What Constitutes a Failure?

Most people say MiniDisc failed here (in North America/USA). I'd argue it's more complicated than that, and there are different ways to measure success.

To be straight up: Failed products get discontinued, and, not just after 20 years, as happened with minidisc, but pretty early on.

Although Minidisc was niche, Sony itself probably considers it to have been a success, and probably profited off of it sustainably.

The raw numbers aren't great, one of the best numbers we have is that in 2003 Sony sold 300,000ish minidisc machines in the US. That's not a whole lot. A product that sells just 300,000 units in a year, here in the US where we had a population just shy of 280 million that year, is for sure niche.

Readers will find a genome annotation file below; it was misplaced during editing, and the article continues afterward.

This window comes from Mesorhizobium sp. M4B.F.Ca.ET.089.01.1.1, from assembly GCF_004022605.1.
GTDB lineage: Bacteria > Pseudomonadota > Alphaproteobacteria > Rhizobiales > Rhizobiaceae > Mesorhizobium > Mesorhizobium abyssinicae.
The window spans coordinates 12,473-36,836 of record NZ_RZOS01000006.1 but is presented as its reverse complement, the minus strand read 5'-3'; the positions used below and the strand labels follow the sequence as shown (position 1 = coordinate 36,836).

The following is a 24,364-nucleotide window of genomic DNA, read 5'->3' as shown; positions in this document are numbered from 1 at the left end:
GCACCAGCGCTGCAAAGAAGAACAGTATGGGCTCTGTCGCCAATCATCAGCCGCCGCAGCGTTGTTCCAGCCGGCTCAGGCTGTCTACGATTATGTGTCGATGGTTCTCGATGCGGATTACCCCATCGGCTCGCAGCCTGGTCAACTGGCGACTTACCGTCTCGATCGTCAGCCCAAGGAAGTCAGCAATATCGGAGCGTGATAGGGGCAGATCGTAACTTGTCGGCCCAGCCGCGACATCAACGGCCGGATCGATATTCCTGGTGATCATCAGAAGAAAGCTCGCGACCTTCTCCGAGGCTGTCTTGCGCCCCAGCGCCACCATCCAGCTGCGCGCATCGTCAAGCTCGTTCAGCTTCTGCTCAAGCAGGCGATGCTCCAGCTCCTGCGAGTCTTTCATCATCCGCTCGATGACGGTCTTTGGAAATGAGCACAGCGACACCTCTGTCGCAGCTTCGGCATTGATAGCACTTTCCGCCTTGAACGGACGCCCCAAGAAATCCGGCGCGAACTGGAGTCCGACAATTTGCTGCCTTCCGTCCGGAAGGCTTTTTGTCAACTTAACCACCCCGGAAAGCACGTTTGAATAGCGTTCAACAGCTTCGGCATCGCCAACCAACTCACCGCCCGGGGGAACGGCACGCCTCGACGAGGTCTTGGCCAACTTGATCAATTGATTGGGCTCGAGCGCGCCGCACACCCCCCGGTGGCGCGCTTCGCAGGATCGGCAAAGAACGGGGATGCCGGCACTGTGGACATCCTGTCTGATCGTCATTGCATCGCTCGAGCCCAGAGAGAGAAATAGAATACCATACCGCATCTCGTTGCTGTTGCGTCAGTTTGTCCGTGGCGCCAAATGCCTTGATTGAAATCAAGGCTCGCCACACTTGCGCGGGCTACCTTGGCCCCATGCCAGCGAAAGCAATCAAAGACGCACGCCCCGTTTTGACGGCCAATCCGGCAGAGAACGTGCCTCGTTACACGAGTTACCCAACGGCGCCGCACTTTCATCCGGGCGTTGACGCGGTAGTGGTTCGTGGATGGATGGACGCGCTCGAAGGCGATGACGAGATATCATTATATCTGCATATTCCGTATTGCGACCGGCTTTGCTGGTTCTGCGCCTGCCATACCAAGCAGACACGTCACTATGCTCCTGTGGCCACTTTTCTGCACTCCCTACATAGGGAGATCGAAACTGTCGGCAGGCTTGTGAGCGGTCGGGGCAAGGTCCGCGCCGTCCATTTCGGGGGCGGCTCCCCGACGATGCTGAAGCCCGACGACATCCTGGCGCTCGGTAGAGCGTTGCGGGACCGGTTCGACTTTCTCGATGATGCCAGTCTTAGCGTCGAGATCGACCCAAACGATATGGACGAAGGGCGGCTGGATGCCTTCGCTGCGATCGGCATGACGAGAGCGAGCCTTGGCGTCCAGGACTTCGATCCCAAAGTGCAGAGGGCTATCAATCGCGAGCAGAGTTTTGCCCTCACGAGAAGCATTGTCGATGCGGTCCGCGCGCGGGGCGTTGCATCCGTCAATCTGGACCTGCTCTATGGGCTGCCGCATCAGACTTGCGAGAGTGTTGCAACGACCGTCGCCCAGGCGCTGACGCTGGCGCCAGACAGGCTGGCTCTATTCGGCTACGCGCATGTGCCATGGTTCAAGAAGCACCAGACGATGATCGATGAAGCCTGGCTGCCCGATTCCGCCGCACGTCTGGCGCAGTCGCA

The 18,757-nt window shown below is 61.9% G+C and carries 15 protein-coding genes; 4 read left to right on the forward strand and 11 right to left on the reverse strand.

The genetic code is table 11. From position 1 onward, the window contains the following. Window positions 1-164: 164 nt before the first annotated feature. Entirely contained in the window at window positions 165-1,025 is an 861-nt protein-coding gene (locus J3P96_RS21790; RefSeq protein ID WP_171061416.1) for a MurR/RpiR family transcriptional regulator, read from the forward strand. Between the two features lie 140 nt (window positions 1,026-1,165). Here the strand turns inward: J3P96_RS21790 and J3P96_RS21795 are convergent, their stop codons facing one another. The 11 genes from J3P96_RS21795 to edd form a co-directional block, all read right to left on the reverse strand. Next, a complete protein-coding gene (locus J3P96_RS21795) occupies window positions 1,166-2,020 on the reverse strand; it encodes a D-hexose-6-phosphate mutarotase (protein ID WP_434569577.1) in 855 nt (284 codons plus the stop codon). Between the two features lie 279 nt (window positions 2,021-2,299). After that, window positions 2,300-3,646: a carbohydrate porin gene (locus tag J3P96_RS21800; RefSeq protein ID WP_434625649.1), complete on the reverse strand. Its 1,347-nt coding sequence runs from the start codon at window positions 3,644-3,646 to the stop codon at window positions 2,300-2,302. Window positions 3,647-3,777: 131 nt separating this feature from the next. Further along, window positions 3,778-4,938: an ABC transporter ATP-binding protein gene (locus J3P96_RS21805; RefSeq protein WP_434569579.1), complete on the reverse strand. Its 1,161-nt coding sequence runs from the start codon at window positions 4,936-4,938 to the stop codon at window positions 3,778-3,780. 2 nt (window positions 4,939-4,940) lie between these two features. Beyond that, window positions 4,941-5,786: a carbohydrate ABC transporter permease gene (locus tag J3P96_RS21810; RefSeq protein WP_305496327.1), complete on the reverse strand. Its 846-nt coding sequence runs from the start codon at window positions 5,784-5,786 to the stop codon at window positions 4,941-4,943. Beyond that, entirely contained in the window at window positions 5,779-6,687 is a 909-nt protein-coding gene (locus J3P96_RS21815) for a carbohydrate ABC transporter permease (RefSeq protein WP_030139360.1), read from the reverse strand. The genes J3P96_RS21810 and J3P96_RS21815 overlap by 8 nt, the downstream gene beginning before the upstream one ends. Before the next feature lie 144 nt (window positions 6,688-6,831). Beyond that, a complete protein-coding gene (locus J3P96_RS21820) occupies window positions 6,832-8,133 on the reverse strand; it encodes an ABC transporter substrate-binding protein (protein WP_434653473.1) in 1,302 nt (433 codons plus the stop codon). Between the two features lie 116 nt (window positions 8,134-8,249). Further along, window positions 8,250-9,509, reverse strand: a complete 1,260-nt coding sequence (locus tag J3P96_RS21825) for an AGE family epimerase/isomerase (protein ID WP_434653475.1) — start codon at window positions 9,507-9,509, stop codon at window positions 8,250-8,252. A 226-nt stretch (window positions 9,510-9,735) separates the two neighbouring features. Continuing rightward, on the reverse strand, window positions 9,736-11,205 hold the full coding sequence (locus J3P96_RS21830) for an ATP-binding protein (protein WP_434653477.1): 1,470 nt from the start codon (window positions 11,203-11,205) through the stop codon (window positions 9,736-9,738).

But something can be niche, and still be profitable, and that's almost certainly the case with minidisc, as Sony decided to continue introducing and selling hardware here all the way up to 2011 when they discontinued the RH1/M200. (Sony was selling bookshelf stereos in Japan through to 2013, but I don't know if any of that hardware sold here.)


To add: During "Peak Minidisc" in Japan, Sony was selling a machine to something like 1/5 of people living in Japan every single year. It was not just "successful" but a pretty significant cultural touchstone in Japan for a meaningful while.

Some third-party manufacturers, such as Sharp, Onkyo, and TEAC-TASCAM continued manufacturing minidisc hardware for sale in Japan for a few more years after Sony stopped.

Sony itself continues actively manufacturing the MDW80T and MMD140B to this day. (Last confirmed in ~mid 2023.)